... some of which are clearer than others!

Tuesday, 20 November 2012

Fish and Duck

That's the marina and one-time pub at Pope's Corner near Stretham, not a description of local wildlife.
Patience was moored at The Lazy Otter, just up the Old West River from Pope's Corner, and we passed by often - sometimes wishing that we could pop in to have a pint - but unfortunately the old pub had been demolished before we bought Patience.
Here's a great pic of the old pub, closed in 2006.
  © Copyright Richard Thomas and licensed for reuse under this Creative Commons Licence
and another ...
  © Copyright Fractal Angel and licensed for reuse under this Creative Commons Licence

However in the last couple of years the site has been cleared as if in preparation for new work, while the folks who liveaboard still cluster around the edges. It has to be admitted that some of the boats are not in great condition, but it does seem to be a community and one that has put down roots.
© Copyright Cambridge News. Picture 865352
Now there is a row as the owners want to upgrade and improve the facilities, but in the process they want to clear away the liveaboard community. Although they have given a good period of notice it's hard to think where the live-in boaters would move to. There's nothing available locally as far as I know.
I feel sorry for both sides - not to mention the fact that we would have happily frequented any new pub built on the site, as a short half day trip from our moorings at The Lazy Otter.
You can find more detail in two Cambridge News articles here and here.
Marina contact details are here.

Saturday, 10 November 2012

Boat Stuck in River Nene

Since we moved from the Ouse to the Nene we've become increasingly aware of the unpredictability of the river and have faithfully signed up for Floodline advice.
Here's what can happen if you don't ... This is Ditchford lock near Northampton. But we note that Gurnamore got stuck on Thursday 1st Nov - and we received our flood warning at 9.35 on that day. Were the warning notices in place by the time they arrived? Had the locks already been "reversed" and the helmsman noticed too late? Here's a description on reversing locks, by the Environment Agency.

John has often quizzed me about "what I would do if ..." and here's a real poser.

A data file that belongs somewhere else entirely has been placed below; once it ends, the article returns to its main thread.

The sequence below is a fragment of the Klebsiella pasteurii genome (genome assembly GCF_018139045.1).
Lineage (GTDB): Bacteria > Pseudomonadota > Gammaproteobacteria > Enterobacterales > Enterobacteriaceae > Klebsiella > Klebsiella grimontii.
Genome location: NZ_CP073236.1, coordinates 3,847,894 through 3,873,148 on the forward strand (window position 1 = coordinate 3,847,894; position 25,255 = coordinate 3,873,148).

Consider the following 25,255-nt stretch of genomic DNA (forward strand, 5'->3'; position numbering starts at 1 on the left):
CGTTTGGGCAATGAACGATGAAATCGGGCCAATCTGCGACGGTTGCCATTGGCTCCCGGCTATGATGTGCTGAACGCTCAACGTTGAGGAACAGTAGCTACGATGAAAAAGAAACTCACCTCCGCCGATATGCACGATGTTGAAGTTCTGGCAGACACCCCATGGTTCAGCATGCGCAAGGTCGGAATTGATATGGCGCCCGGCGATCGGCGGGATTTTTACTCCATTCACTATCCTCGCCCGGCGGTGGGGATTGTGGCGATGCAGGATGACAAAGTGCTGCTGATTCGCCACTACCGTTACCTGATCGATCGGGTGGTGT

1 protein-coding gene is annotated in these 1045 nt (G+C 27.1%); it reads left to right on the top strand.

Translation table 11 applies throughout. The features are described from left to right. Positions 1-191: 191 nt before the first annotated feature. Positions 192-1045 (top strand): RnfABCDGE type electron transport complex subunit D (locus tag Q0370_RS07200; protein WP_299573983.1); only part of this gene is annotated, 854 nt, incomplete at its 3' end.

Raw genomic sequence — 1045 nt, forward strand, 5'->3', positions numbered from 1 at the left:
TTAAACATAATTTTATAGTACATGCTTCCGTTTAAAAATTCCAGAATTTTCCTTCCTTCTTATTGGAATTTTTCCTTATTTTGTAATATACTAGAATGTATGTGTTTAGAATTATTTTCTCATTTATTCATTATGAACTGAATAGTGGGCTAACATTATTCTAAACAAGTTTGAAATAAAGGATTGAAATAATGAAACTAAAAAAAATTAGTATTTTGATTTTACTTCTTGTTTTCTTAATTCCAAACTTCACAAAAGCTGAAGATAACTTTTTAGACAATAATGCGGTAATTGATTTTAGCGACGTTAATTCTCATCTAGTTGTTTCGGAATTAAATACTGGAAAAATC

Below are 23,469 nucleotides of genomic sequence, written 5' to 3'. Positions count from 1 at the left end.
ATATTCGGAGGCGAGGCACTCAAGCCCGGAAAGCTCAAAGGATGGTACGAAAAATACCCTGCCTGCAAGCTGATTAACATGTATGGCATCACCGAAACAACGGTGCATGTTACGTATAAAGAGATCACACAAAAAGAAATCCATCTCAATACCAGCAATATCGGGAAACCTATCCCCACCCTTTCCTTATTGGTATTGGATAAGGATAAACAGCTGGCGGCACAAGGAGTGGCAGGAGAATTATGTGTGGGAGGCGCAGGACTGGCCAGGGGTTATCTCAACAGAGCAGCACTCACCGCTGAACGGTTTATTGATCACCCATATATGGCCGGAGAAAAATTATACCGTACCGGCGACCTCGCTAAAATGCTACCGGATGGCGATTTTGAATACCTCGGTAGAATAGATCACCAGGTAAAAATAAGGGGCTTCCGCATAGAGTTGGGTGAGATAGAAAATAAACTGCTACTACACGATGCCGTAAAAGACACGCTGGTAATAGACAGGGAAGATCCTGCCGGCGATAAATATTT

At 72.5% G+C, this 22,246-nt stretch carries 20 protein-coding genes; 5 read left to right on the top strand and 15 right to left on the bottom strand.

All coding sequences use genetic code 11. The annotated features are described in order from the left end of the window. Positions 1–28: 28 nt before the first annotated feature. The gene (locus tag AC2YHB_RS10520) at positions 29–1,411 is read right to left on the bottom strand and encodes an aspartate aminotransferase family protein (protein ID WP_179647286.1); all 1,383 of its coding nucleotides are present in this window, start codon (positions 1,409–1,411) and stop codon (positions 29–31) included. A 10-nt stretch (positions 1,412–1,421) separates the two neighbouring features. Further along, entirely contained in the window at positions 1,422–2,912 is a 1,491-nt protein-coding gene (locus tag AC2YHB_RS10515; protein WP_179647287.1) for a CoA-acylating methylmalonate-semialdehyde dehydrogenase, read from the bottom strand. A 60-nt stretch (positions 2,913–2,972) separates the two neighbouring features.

The real answer is that you wouldn't set out if there is a Floodline warning and if the river is moving uncomfortably fast. I understand the owners of Gurnamore thought they'd signed up for Floodline but had not done so for the Nene. Perhaps this is a case for blaming the division between the EA and the CRT. Of course the Nene and the Middle Levels are used not only for leisure boating but also as a drainage system taking water from the East Midlands out to The Wash and surges of water are common. The EA has a different job from the CRT.

Evidently the boat was going downstream, west to east in this aerial view, heading for the lock to starboard then - perhaps because he was travelling too fast with the stream and would have hit the guillotine - slewed over to port, maybe hit the edge of the island and the force of the stream swung him round across the line of the green weir floats. Thank heavens he didn't keep on going ....
I feel sorry for the unhappy couple and their frightening experience, but am bound to say that if the water gets too fast or the conditions too challenging, it's far better to moor up and sit it out - even on the Nene, where good moorings are few and far between. Easy to say of course; tempting to plough on regardless; so hard to judge how fast the stream is while you're afloat; and if you're already scudding along at 6mph can your full power in full reverse actually stop you? I'm sure we couldn't stop in a straight line ....